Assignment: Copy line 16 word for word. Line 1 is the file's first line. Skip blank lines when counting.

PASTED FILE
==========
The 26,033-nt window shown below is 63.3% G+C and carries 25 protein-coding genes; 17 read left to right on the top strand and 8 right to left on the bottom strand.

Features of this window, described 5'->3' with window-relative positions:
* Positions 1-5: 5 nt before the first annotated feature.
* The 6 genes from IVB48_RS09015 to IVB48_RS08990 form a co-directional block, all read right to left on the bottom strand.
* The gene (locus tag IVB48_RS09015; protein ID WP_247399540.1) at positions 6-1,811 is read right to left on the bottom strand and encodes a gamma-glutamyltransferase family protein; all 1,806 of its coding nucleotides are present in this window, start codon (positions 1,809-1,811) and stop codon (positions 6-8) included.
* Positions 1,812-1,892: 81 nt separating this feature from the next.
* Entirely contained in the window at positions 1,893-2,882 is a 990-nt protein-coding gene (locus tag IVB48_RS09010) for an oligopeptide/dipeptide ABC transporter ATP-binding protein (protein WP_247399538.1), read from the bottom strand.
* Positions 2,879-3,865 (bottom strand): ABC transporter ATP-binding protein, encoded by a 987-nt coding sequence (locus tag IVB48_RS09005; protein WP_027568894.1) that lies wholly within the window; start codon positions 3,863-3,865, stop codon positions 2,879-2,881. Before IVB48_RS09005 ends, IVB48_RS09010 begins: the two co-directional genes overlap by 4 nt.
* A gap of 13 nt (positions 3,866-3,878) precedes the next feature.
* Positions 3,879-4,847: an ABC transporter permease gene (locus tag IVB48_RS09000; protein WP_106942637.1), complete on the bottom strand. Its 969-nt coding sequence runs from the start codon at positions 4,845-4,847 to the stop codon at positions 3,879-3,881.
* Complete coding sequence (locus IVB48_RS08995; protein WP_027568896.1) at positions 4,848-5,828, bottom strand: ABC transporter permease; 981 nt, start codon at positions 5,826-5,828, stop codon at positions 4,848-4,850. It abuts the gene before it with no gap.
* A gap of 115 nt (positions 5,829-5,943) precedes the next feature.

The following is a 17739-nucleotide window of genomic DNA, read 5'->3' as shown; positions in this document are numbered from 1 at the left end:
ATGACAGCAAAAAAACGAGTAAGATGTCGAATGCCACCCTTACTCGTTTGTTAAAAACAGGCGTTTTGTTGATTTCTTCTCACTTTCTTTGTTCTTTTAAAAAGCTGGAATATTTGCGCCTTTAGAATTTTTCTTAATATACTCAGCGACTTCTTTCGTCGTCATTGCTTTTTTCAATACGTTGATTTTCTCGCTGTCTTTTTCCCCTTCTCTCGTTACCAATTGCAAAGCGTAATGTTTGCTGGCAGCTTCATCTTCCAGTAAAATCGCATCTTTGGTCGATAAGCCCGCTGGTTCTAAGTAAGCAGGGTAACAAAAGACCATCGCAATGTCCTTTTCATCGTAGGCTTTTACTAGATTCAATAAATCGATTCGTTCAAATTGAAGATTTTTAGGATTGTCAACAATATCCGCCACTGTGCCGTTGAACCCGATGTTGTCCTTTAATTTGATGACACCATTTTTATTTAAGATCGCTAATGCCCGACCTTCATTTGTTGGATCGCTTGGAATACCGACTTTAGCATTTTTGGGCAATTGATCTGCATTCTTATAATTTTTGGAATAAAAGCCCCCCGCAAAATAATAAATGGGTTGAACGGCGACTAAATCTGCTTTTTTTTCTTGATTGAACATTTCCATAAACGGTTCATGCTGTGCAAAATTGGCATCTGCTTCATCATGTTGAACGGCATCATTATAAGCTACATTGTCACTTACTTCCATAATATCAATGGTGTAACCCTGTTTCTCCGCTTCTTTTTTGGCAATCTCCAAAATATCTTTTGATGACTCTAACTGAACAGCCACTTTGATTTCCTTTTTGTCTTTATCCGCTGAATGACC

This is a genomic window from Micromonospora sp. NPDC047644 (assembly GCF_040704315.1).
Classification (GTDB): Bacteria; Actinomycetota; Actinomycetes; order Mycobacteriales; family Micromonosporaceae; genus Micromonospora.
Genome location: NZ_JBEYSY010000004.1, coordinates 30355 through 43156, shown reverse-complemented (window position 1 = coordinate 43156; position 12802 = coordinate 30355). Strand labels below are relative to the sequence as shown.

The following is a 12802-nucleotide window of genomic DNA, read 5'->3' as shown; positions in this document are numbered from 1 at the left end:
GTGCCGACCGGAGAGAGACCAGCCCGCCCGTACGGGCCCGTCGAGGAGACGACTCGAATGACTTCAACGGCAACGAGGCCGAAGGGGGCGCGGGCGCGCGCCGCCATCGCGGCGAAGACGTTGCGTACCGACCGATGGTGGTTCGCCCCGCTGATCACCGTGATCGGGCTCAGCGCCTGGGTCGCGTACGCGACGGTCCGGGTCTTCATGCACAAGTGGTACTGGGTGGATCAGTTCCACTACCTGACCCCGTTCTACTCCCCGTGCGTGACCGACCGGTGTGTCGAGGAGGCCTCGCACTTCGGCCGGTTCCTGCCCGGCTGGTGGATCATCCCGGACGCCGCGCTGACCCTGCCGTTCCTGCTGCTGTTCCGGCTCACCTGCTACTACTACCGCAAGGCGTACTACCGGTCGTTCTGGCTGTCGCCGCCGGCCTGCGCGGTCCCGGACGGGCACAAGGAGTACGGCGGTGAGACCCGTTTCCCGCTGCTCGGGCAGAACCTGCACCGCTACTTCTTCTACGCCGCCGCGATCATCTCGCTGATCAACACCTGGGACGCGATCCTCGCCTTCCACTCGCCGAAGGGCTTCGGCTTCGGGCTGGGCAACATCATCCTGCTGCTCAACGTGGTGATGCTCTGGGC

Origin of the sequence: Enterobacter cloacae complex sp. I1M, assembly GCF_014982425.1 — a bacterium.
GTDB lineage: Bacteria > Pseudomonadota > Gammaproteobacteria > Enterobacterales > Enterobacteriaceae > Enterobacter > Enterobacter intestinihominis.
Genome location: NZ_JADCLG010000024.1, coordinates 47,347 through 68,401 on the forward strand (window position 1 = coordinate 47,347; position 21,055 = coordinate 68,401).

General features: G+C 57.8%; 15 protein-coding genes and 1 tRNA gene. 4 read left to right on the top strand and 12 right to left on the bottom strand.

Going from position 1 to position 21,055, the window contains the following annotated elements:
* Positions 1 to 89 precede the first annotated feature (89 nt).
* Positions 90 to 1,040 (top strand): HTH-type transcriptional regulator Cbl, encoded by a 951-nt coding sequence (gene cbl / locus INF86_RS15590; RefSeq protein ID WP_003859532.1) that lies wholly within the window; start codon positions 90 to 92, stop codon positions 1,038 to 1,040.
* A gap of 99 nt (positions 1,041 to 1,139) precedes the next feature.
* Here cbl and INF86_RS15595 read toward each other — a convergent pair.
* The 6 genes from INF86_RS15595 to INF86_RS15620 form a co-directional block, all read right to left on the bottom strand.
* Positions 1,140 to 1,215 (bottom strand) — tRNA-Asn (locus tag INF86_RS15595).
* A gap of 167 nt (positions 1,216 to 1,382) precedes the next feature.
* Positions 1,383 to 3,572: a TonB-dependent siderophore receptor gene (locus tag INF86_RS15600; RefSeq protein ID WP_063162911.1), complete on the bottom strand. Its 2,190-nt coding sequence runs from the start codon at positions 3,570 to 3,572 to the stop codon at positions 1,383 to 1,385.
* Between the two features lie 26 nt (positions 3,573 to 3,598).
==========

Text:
Classification (GTDB): Bacteria; Actinomycetota; Actinomycetes; order Mycobacteriales; family Micromonosporaceae; genus Micromonospora.